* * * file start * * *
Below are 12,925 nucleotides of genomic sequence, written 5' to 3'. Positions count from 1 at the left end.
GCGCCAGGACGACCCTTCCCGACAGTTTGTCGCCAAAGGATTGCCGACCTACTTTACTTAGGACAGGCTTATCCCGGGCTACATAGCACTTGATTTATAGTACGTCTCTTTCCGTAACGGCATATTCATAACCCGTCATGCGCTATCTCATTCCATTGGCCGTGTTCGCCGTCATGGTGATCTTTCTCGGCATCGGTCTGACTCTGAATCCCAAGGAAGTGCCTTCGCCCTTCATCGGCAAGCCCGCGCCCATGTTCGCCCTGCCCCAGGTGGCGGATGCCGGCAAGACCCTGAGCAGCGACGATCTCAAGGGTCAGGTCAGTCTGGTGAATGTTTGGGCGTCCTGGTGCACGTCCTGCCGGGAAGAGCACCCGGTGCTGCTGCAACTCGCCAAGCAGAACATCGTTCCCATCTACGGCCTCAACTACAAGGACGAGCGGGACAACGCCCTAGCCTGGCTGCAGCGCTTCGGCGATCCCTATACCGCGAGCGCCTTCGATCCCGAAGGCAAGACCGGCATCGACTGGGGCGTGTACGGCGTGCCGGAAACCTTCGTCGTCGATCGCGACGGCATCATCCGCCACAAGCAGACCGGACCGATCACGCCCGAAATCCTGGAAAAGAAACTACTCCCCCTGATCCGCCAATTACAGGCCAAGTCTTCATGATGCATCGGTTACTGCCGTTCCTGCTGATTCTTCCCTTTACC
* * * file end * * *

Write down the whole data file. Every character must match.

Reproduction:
Below are 12,925 nucleotides of genomic sequence, written 5' to 3'. Positions count from 1 at the left end.
GCGCCAGGACGACCCTTCCCGACAGTTTGTCGCCAAAGGATTGCCGACCTACTTTACTTAGGACAGGCTTATCCCGGGCTACATAGCACTTGATTTATAGTACGTCTCTTTCCGTAACGGCATATTCATAACCCGTCATGCGCTATCTCATTCCATTGGCCGTGTTCGCCGTCATGGTGATCTTTCTCGGCATCGGTCTGACTCTGAATCCCAAGGAAGTGCCTTCGCCCTTCATCGGCAAGCCCGCGCCCATGTTCGCCCTGCCCCAGGTGGCGGATGCCGGCAAGACCCTGAGCAGCGACGATCTCAAGGGTCAGGTCAGTCTGGTGAATGTTTGGGCGTCCTGGTGCACGTCCTGCCGGGAAGAGCACCCGGTGCTGCTGCAACTCGCCAAGCAGAACATCGTTCCCATCTACGGCCTCAACTACAAGGACGAGCGGGACAACGCCCTAGCCTGGCTGCAGCGCTTCGGCGATCCCTATACCGCGAGCGCCTTCGATCCCGAAGGCAAGACCGGCATCGACTGGGGCGTGTACGGCGTGCCGGAAACCTTCGTCGTCGATCGCGACGGCATCATCCGCCACAAGCAGACCGGACCGATCACGCCCGAAATCCTGGAAAAGAAACTACTCCCCCTGATCCGCCAATTACAGGCCAAGTCTTCATGATGCATCGGTTACTGCCGTTCCTGCTGATTCTTCCCTTTACC